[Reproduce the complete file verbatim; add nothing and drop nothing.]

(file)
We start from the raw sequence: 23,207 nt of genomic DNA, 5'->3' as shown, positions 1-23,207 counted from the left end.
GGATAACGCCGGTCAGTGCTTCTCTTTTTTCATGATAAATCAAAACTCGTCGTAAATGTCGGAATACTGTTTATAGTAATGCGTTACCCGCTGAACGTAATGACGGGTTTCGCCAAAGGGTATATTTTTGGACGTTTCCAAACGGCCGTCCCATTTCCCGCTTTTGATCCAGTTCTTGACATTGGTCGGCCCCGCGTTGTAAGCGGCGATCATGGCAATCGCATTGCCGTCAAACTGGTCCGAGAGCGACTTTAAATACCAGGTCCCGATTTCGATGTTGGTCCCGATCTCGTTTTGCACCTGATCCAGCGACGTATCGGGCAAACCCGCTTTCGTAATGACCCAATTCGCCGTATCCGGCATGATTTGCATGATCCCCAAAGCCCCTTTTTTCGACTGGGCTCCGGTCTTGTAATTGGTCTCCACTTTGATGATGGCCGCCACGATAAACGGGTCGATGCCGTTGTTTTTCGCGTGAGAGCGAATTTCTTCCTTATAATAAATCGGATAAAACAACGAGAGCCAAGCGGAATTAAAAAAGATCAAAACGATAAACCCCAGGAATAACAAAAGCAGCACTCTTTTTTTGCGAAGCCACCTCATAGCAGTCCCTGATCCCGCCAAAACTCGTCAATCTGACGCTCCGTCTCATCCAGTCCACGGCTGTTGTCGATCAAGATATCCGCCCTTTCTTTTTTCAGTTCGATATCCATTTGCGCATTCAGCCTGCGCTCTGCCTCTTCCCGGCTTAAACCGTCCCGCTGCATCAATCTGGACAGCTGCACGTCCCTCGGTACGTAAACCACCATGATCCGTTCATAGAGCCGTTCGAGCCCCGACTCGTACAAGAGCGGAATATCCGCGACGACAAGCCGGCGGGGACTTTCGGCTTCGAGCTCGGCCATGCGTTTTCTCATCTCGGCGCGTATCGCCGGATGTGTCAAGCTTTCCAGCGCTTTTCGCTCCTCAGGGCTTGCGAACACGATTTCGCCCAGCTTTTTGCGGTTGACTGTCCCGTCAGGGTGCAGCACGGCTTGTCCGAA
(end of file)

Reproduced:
We start from the raw sequence: 23,207 nt of genomic DNA, 5'->3' as shown, positions 1-23,207 counted from the left end.
GGATAACGCCGGTCAGTGCTTCTCTTTTTTCATGATAAATCAAAACTCGTCGTAAATGTCGGAATACTGTTTATAGTAATGCGTTACCCGCTGAACGTAATGACGGGTTTCGCCAAAGGGTATATTTTTGGACGTTTCCAAACGGCCGTCCCATTTCCCGCTTTTGATCCAGTTCTTGACATTGGTCGGCCCCGCGTTGTAAGCGGCGATCATGGCAATCGCATTGCCGTCAAACTGGTCCGAGAGCGACTTTAAATACCAGGTCCCGATTTCGATGTTGGTCCCGATCTCGTTTTGCACCTGATCCAGCGACGTATCGGGCAAACCCGCTTTCGTAATGACCCAATTCGCCGTATCCGGCATGATTTGCATGATCCCCAAAGCCCCTTTTTTCGACTGGGCTCCGGTCTTGTAATTGGTCTCCACTTTGATGATGGCCGCCACGATAAACGGGTCGATGCCGTTGTTTTTCGCGTGAGAGCGAATTTCTTCCTTATAATAAATCGGATAAAACAACGAGAGCCAAGCGGAATTAAAAAAGATCAAAACGATAAACCCCAGGAATAACAAAAGCAGCACTCTTTTTTTGCGAAGCCACCTCATAGCAGTCCCTGATCCCGCCAAAACTCGTCAATCTGACGCTCCGTCTCATCCAGTCCACGGCTGTTGTCGATCAAGATATCCGCCCTTTCTTTTTTCAGTTCGATATCCATTTGCGCATTCAGCCTGCGCTCTGCCTCTTCCCGGCTTAAACCGTCCCGCTGCATCAATCTGGACAGCTGCACGTCCCTCGGTACGTAAACCACCATGATCCGTTCATAGAGCCGTTCGAGCCCCGACTCGTACAAGAGCGGAATATCCGCGACGACAAGCCGGCGGGGACTTTCGGCTTCGAGCTCGGCCATGCGTTTTCTCATCTCGGCGCGTATCGCCGGATGTGTCAAGCTTTCCAGCGCTTTTCGCTCCTCAGGGCTTGCGAACACGATTTCGCCCAGCTTTTTGCGGTTGACTGTCCCGTCAGGGTGCAGCACGGCTTGTCCGAA